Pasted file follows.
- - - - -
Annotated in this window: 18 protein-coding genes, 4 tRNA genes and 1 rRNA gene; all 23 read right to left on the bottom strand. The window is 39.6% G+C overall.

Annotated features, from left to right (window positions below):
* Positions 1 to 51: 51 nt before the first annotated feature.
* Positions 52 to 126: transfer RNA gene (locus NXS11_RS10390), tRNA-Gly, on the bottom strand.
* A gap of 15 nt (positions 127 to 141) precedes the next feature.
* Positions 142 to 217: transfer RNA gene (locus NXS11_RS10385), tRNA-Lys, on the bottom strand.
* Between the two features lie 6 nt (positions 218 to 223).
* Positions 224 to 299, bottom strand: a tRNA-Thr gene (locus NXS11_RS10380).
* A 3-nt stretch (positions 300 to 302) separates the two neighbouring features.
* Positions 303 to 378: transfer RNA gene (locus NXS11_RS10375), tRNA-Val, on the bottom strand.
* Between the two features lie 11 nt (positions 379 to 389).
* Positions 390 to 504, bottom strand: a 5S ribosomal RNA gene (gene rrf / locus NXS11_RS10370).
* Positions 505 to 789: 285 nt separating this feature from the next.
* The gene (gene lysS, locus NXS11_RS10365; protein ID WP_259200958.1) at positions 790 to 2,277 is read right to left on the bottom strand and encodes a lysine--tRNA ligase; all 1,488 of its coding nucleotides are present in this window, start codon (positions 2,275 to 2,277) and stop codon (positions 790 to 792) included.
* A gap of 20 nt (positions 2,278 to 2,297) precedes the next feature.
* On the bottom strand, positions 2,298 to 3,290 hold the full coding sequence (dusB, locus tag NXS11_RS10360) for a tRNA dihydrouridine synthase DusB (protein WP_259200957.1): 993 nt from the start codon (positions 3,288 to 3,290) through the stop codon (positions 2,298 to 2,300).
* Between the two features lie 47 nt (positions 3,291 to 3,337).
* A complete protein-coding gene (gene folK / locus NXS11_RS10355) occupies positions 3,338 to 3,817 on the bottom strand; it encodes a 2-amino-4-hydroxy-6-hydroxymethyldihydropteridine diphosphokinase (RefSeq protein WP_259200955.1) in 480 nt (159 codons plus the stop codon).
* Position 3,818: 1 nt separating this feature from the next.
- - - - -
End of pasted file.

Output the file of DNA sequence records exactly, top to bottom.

Annotated in this window: 18 protein-coding genes, 4 tRNA genes and 1 rRNA gene; all 23 read right to left on the bottom strand. The window is 39.6% G+C overall.

Annotated features, from left to right (window positions below):
* Positions 1 to 51: 51 nt before the first annotated feature.
* Positions 52 to 126: transfer RNA gene (locus NXS11_RS10390), tRNA-Gly, on the bottom strand.
* A gap of 15 nt (positions 127 to 141) precedes the next feature.
* Positions 142 to 217: transfer RNA gene (locus NXS11_RS10385), tRNA-Lys, on the bottom strand.
* Between the two features lie 6 nt (positions 218 to 223).
* Positions 224 to 299, bottom strand: a tRNA-Thr gene (locus NXS11_RS10380).
* A 3-nt stretch (positions 300 to 302) separates the two neighbouring features.
* Positions 303 to 378: transfer RNA gene (locus NXS11_RS10375), tRNA-Val, on the bottom strand.
* Between the two features lie 11 nt (positions 379 to 389).
* Positions 390 to 504, bottom strand: a 5S ribosomal RNA gene (gene rrf / locus NXS11_RS10370).
* Positions 505 to 789: 285 nt separating this feature from the next.
* The gene (gene lysS, locus NXS11_RS10365; protein ID WP_259200958.1) at positions 790 to 2,277 is read right to left on the bottom strand and encodes a lysine--tRNA ligase; all 1,488 of its coding nucleotides are present in this window, start codon (positions 2,275 to 2,277) and stop codon (positions 790 to 792) included.
* A gap of 20 nt (positions 2,278 to 2,297) precedes the next feature.
* On the bottom strand, positions 2,298 to 3,290 hold the full coding sequence (dusB, locus tag NXS11_RS10360) for a tRNA dihydrouridine synthase DusB (protein WP_259200957.1): 993 nt from the start codon (positions 3,288 to 3,290) through the stop codon (positions 2,298 to 2,300).
* Between the two features lie 47 nt (positions 3,291 to 3,337).
* A complete protein-coding gene (gene folK / locus NXS11_RS10355) occupies positions 3,338 to 3,817 on the bottom strand; it encodes a 2-amino-4-hydroxy-6-hydroxymethyldihydropteridine diphosphokinase (RefSeq protein WP_259200955.1) in 480 nt (159 codons plus the stop codon).
* Position 3,818: 1 nt separating this feature from the next.